MR. BAIER: As far as your policy goes, you’re going to stay with what you have. 

SEC AUSTIN: This is a readiness issue for us, Bret. You know, a vaccinated force is a more ready force. And, you know, our troops have to deploy all over the world and place themselves in all kinds of conditions at a moment’s notice. So, in order to keep this force healthy, I think it’s important that we get vaccinated. 

MR. BAIER: And any comment about Florida wanting to develop their own civil national guard? 

SEC AUSTIN: Absolutely no comment. 

MR. BAIER: OK. Last thing, this survey from the Reagan Forum found less than half the country has high confidence in the military right now, down from 70 percent just a few years ago. Why do you think that is? 

SEC AUSTIN: Well, certainly, Bret, the trends in this survey are not trends that we would want to see. I would say that — and I know I speak for all of the — all of my DOD colleagues in this room today and all over the military that this is very important to us, especially since we have an all-volunteer force. It’s important for us to maintain the trust and confidence of the American people.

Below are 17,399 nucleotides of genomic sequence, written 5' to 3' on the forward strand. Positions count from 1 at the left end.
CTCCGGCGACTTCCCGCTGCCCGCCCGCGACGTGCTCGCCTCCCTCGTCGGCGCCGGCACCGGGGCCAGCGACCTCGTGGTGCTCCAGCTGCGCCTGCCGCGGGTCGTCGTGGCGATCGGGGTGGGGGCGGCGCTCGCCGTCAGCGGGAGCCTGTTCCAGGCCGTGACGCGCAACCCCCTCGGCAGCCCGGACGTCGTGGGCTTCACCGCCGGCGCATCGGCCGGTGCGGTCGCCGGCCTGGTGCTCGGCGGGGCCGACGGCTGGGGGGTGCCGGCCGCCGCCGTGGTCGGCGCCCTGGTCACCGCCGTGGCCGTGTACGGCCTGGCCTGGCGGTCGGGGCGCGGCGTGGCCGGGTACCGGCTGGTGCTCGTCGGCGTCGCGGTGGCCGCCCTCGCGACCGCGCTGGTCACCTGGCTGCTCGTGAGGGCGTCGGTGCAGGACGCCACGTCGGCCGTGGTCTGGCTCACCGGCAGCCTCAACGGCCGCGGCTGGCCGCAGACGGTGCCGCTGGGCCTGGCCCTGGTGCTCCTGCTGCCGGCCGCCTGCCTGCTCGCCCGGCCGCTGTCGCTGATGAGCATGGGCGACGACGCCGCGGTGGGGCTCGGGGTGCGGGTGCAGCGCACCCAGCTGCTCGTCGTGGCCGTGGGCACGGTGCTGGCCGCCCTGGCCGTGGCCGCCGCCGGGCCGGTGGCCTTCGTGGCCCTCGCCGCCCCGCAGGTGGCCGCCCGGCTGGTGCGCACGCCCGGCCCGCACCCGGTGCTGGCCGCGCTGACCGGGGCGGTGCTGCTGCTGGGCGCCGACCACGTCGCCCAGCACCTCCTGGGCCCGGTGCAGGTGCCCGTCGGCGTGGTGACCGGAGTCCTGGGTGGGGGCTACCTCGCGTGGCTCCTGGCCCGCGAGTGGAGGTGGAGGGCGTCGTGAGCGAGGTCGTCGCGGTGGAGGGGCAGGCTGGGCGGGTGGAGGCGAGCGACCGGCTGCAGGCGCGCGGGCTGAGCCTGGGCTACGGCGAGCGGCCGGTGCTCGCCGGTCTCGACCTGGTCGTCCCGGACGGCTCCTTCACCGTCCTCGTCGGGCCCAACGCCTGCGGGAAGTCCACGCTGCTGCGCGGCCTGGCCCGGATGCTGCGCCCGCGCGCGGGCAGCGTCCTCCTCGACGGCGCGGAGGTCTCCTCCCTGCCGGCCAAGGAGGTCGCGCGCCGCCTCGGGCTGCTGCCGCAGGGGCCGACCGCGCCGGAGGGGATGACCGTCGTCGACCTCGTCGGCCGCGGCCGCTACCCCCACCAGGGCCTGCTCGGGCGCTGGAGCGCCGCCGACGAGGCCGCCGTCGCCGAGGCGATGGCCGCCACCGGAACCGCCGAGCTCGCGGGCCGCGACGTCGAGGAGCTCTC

I’ll take a hard look at, you know, the potential causes behind these numbers or you know, what the numbers reflect. And we’ll take a hard look at ourselves to see what we should continue to do to build trust and confidence with the American people. But, you know, Bret, if you could see what I see and I know you have because you spent a lot of time downrange. If — if the American — average American could see what I see on a daily basis as I go out and visit our troops and listen to them, talk about what they’re doing, and watch them at work, there’s no question that, you know, our American people would have confidence in our military. 

I think we need to do a a better job of telling that story, telling the story of these wonderful troops and their families that have sacrificed so much in the past and continue to sacrifice on a daily basis. We need to remind, you know, America about what they’re doing and the sacrifices they’re making. And I think, you know, that’s something we’re going to work on. 

MR. BAIER: I end each one of these interviews with the same question, what keeps you up at night? 

SEC AUSTIN: Well, you know, we’re developing additional capabilities in places like space and cyberspace. Sometimes the next serious challenge can come from a place that you didn’t expect, and you’ve heard some people speculate that the next conflict will actually be started by a cyber activity. And so I want to make sure that we have sufficient capabilities in cyber and space to complement the rest of the — the rest of the inventory and to be — and to make sure that we can react to any challenge and prevent conflict from occurring. 

MR. BAIER: Mr. Secretary, thank you for your time and thank you for your service to the country. 

SEC AUSTIN: Oh, thanks, Bret. 

MR. BAIER: Appreciate it.